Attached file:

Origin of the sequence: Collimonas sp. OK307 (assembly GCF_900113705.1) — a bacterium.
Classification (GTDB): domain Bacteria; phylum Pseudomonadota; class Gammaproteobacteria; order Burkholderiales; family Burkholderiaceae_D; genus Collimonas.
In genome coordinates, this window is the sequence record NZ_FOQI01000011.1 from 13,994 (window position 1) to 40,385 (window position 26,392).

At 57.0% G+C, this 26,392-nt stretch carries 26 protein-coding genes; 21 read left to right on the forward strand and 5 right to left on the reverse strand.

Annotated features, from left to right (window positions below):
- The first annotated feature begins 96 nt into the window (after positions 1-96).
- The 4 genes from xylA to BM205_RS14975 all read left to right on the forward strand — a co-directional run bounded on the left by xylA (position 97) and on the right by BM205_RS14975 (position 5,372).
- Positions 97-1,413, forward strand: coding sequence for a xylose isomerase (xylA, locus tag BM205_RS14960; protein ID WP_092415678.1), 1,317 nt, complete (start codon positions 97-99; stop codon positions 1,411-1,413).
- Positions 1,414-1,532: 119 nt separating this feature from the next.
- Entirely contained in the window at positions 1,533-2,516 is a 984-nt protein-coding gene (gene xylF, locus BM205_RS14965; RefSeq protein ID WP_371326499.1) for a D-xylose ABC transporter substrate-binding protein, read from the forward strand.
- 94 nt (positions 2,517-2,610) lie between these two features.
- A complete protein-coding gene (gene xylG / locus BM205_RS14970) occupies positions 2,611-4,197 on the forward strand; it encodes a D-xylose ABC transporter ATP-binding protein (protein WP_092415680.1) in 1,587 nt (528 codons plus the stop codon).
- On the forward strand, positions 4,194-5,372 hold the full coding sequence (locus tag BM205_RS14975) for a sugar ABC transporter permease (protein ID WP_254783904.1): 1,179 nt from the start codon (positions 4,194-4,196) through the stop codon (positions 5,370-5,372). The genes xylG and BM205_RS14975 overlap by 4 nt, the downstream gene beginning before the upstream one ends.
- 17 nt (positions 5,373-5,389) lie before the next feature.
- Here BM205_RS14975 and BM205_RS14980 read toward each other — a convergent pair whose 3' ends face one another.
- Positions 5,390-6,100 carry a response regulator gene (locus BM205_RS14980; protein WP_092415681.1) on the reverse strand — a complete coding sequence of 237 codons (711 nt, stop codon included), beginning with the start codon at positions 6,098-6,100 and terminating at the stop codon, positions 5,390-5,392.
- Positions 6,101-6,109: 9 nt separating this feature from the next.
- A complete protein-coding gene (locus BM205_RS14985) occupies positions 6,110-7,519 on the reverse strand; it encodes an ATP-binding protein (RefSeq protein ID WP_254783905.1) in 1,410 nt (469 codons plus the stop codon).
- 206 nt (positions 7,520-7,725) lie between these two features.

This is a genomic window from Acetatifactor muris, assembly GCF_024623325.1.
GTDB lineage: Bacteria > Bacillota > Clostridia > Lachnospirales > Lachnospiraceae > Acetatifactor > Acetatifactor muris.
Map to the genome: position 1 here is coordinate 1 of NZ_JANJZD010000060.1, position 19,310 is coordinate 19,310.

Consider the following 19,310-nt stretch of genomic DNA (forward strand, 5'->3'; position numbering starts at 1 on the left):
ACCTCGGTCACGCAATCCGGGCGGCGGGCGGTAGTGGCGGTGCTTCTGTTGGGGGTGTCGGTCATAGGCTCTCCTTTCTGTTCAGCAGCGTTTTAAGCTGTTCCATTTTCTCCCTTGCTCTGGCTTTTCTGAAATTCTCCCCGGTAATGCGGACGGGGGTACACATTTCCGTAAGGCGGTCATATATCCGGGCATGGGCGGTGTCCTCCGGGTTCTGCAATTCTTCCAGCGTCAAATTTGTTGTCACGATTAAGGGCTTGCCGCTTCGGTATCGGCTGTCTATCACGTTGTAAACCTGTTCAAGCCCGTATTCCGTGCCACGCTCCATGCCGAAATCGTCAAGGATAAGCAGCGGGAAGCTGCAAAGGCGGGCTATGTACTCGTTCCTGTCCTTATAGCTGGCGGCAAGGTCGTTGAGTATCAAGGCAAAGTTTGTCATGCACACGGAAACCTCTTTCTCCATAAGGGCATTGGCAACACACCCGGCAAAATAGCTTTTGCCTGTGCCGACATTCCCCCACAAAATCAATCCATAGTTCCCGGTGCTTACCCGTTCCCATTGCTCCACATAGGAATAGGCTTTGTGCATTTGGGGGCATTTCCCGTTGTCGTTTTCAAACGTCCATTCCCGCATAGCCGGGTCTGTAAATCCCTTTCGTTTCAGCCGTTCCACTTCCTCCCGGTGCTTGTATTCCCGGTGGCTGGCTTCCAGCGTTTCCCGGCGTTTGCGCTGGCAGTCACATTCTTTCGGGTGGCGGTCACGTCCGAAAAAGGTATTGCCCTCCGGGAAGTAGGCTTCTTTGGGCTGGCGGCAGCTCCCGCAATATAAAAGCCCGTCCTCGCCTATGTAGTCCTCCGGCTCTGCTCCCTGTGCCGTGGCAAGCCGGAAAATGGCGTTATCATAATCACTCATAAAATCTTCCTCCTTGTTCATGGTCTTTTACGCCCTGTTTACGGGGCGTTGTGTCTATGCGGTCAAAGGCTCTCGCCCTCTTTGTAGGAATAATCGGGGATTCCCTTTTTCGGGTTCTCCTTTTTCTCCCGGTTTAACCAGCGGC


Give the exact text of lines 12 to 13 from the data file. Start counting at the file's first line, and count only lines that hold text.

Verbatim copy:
- A complete protein-coding gene (gene xylG / locus BM205_RS14970) occupies positions 2,611-4,197 on the forward strand; it encodes a D-xylose ABC transporter ATP-binding protein (protein WP_092415680.1) in 1,587 nt (528 codons plus the stop codon).
- On the forward strand, positions 4,194-5,372 hold the full coding sequence (locus tag BM205_RS14975) for a sugar ABC transporter permease (protein ID WP_254783904.1): 1,179 nt from the start codon (positions 4,194-4,196) through the stop codon (positions 5,370-5,372). The genes xylG and BM205_RS14975 overlap by 4 nt, the downstream gene beginning before the upstream one ends.